Using Internet Protocol Version 6 (IPv6) addresses and IP address ranges is supported only when Exchange 2007 SP1 is deployed on a computer that is running Windows Server 2008, both IPv6 and Internet Protocol Version 4 (IPv4) are enabled on that computer, and the network supports both IP address versions. If Exchange 2007 SP1 is deployed in this configuration, all server roles can send data to and receive data from devices, servers, and clients that use IPv6 addresses. A default installation of Windows Server 2008 enables support for IPv4 and IPv6. If Exchange 2007 SP1 is installed on Windows Server 2003, IPv6 addresses are not supported. For more information about Exchange 2007 SP1 support for IPv6 addresses, see IPv6 Support in Exchange 2007 SP1 and SP2.

Exchange and Failover Cluster Network Configuration

When configuring an SCC or CCR for Exchange 2007 SP1, be aware of the following requirements:

  • IPv6 and DHCP IPv4 are supported only on Windows Server 2008. Neither can be used when Exchange 2007 is running on Windows Server 2003.

  • DHCP IPv6 is not supported by Windows Server 2008 or the Cluster service. As a result, it is also not supported by Exchange 2007. Only system-assigned dynamic IPv6 addresses are supported.

  • Static IPv6 addresses are supported by Windows Server 2008 and the Cluster service. However, using static IPv6 addresses is contrary to best practices. As a result, Exchange 2007 does not support configuring static IPv6 addresses during setup.

  • IPv6 tunneling over IPv4 is supported by Windows Server 2008 clustering, but Exchange setup does not enable creating this type of IP Address resource.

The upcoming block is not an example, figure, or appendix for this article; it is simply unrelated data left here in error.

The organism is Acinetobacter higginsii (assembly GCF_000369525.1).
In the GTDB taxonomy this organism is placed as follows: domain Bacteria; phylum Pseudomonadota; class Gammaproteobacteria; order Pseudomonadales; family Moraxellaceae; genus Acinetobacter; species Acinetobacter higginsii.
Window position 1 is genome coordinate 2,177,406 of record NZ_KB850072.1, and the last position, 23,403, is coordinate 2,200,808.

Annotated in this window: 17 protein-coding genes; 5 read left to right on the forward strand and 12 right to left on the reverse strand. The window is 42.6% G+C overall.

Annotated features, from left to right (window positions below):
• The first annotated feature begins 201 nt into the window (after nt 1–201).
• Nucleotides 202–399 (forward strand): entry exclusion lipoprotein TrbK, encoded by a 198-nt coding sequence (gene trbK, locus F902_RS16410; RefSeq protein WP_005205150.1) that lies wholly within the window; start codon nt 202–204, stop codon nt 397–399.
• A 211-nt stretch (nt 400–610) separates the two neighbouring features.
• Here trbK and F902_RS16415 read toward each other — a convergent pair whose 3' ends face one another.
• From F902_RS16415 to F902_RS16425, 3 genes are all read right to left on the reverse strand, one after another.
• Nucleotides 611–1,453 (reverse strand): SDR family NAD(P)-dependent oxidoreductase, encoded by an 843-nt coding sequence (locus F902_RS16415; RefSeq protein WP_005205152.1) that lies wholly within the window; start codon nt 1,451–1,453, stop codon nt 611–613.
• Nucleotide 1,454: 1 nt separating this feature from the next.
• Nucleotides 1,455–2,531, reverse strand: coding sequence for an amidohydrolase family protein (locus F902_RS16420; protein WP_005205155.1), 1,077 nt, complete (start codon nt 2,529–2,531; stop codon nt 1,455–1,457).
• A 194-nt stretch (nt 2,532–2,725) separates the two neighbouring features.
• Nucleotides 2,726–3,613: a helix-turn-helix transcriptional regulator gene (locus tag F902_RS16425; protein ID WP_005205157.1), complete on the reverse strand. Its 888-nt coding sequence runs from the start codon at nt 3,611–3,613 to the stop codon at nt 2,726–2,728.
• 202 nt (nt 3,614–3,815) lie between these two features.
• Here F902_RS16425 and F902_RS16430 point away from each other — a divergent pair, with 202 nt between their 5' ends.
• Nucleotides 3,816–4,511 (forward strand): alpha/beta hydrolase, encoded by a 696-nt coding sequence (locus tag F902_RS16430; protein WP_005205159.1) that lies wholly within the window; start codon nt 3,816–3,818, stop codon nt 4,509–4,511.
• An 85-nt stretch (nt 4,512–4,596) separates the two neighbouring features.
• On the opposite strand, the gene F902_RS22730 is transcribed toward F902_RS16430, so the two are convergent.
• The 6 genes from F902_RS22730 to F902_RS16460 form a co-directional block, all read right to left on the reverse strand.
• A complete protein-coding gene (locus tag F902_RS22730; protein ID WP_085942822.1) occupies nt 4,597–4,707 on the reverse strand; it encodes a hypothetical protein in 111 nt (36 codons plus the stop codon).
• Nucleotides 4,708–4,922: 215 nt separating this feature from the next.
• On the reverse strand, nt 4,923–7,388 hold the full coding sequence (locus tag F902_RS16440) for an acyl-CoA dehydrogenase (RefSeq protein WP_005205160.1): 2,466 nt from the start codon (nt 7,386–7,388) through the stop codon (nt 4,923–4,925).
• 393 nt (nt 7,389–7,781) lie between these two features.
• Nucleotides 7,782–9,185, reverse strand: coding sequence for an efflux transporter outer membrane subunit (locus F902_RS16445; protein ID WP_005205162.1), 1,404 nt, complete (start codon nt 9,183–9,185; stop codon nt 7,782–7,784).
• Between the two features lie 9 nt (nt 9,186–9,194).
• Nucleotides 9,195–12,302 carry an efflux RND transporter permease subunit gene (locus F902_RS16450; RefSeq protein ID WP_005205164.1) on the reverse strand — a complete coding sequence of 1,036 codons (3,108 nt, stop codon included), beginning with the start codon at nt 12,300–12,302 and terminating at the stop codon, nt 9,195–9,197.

Setup has been modified in Exchange 2007 SP1 to support the changes described earlier. When you use the Exchange Server 2007 Setup wizard, notice that additional pages and fields are available for configuring cluster IP Address and Network Name resources. In addition, the /NewCMS and /RecoverCMS options for have been updated to support several new optional parameters, which are documented in the following table.

Optional parameters for /NewCMS and /RecoverCMS added in Exchange 2007 SP1

Parameter Description


A comma separated list used to specify one or two static IPv4 addresses for the clustered mailbox server. If two static addresses are specified, they must be on different subnets.


A comma separated list used to specify one or two IPv4 cluster network names. These names will be used in the creation of DHCP-IPv4 resources.


A comma separated list used to specify one or two IPv6 cluster network names. These names will be used in the creation of IPv6 resources. This parameter can be used with the CMSIPV4Addresses or the CMSIPV4Networks parameters.

The CMSIPV4Addresses and CMSIPV4Networks parameters are exclusive of each other.

The CMSIPAddress parameter, which was a required parameter for /NewCMS and /RecoverCMS in the release to manufacturing (RTM) version of Microsoft Exchange Server 2007, is still used to specify a single static IPv4 address for the clustered mailbox server. However, in Exchange 2007 SP1, the CMSIPAddress parameter is now optional because specifying any of the four available parameters is sufficient for Setup.

The parameters in the preceding table can be used only on Windows Server 2008.

New Quorum Models in Windows Server 2008